How does blood flows through the heart?
Our heart carries blood to the arteries and supplies oxygen and nutrients to all the body tissues, which is an essential job. Regular uninterrupted blood flow is important to sustain life as we know fresh oxygen and vital nutrients reach all over in the body through the blood. In a healthy heart, blood flows in one way through all the four chambers in the heart with the help of the valves.
Blood supply to the heart is separate through the cardiac arteries that provide oxygen to the tissues of the heart as the blood within the heart is not used for oxygenation by the heart.
One atrium on top and one ventricle on lower side situated at the right side of the heart are referred as ‘Right Heart’. Similarly ‘Left Heart’ consists of one atrium on top of left heart and one ventricle on the lower side of the heart. In general, due to the placement of these chambers, the heart is referred as the right heart and the left heart. Basically left and right heart name is given because of the division in the heart chambers.
The atria and ventricle on each side of the heart are linked together by valves that prevent backflow of blood. A wall of muscle called the septum separates the two sides of the heart. The right and left sides of the heart work together. The whole process is repeated all the time resulting blood to flow constantly to the heart, lungs and the body. The heart circulates blood through two pathways: the pulmonary route and the systemic route. The left heart deals with systemic circulation, while the right heart deals with pulmonary circulation.
Right Side of the Heart
The right side of the heart (i.e. right atrium and right ventricle) receives blood which has less oxygen from the systemic circulation (through the inferior and superior vena cava, two large veins).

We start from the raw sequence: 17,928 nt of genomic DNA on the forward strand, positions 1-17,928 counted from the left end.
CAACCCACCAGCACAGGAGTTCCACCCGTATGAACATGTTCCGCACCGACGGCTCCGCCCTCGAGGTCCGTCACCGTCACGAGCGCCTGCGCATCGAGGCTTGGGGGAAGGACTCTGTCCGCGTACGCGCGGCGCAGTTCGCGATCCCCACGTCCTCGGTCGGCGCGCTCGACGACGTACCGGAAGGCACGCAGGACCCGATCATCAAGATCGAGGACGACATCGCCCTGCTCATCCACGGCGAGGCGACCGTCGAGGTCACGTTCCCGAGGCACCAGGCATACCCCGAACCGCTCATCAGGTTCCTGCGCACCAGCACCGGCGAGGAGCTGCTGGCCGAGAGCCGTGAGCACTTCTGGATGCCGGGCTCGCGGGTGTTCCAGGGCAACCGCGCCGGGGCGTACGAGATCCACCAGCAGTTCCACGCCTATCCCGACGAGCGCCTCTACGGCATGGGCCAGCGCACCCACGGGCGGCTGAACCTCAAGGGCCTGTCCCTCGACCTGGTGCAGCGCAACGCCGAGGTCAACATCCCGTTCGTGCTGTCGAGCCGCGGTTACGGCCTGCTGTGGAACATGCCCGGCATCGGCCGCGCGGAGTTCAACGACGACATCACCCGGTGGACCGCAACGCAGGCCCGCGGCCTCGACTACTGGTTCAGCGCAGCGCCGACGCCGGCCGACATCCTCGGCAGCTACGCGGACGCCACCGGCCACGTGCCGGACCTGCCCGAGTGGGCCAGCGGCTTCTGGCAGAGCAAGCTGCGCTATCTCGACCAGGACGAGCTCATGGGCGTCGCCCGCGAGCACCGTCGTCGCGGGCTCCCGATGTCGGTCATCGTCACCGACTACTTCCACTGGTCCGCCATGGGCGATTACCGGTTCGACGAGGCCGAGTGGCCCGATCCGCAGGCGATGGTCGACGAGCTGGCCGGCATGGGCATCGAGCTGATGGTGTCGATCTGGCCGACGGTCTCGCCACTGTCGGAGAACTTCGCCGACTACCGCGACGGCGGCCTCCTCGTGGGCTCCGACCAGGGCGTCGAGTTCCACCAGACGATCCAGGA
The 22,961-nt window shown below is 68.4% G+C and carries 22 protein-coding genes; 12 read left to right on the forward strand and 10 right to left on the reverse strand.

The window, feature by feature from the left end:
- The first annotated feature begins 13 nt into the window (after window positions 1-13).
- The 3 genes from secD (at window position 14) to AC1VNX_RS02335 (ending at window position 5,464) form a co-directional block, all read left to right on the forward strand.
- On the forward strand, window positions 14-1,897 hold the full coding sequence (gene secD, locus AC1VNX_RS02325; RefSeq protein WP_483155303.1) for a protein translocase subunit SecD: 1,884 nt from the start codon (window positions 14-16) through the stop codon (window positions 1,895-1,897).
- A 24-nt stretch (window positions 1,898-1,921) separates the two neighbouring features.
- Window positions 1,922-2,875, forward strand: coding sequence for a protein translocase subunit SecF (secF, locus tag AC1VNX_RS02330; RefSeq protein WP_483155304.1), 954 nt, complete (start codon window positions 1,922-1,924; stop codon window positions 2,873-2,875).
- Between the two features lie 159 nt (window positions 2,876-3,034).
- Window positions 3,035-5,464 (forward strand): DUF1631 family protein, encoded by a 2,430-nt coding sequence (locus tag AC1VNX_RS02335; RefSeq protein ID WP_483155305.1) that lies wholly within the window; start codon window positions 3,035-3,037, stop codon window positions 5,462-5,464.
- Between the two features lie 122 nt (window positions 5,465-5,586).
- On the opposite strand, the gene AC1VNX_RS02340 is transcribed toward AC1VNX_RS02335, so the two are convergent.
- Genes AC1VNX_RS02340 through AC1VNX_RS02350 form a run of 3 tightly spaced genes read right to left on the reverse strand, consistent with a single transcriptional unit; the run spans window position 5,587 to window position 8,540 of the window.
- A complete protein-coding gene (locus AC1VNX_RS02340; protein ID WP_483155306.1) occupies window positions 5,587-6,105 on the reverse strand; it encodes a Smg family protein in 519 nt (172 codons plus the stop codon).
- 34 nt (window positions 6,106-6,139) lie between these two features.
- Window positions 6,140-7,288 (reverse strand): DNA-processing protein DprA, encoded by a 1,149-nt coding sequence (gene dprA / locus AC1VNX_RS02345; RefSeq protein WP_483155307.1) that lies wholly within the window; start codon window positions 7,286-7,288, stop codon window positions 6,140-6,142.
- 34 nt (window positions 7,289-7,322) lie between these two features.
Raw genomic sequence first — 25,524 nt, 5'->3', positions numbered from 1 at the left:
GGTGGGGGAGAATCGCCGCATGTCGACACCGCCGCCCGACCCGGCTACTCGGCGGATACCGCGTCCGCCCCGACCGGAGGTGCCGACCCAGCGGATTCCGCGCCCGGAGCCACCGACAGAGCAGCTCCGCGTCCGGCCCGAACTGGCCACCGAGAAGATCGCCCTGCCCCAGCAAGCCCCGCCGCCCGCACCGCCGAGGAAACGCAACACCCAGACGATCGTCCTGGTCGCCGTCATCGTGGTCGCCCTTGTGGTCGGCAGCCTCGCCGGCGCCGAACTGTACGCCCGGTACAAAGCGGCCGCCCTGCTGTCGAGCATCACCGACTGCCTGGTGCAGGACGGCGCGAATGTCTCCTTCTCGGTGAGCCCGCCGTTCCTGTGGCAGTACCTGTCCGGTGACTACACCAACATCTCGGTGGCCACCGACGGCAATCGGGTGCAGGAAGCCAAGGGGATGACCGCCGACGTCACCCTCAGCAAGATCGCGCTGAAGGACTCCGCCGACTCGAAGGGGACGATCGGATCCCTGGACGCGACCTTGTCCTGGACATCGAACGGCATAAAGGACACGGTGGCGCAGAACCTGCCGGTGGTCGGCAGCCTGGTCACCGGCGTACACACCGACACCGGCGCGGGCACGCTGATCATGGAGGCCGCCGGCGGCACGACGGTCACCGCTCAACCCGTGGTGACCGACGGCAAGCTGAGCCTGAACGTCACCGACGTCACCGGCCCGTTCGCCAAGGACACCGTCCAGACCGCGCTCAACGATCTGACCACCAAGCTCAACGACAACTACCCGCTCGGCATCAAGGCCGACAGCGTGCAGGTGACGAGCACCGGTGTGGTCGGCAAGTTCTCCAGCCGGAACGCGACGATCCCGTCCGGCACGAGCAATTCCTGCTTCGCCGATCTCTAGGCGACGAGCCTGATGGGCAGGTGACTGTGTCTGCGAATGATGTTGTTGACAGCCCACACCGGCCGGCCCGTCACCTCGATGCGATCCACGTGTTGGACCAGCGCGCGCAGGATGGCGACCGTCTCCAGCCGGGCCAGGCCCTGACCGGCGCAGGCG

As the atrium contracts, blood flows from right atrium into the right ventricle through the open tricuspid valve.
When blood level is full in the right ventricle, the tricuspid valve closes to prevent backflow of the blood into the atrium at the time of contraction.
Thereafter as the ventricle contracts this blood leaves the heart and pumped into the pulmonary circulation. The pulmonary trunk carries blood through the lungs where it gets fresh oxygen and releases carbon dioxide.
The blood in the lungs returns to the heart through the pulmonary veins. From the pulmonary veins, blood enters the heart again in the left atrium.
Left Side of the Heart
Once the oxygenated blood through pulmonary veins from the lungs enters the left side (i. e. left atrium and left ventricle) of the heart and pumps it into the aorta.
The left atrium contracts to pump blood through the bicuspid (mitral) valve into the left ventricle.
When the ventricle is full, the mitral valve shuts. This prevents blood from flowing backward into the atrium while the ventricle contracts.
As the left ventricle contracts, blood leaves the heart through the aortic valve which is called semilunar valve into the aorta. From the aorta, blood enters into the systemic circulation via arteries throughout the body tissues where the oxygen is used and metabolized to carbon dioxide.
This whole process is done and then blood returns to the heart via the large veins and the same gets repeated again.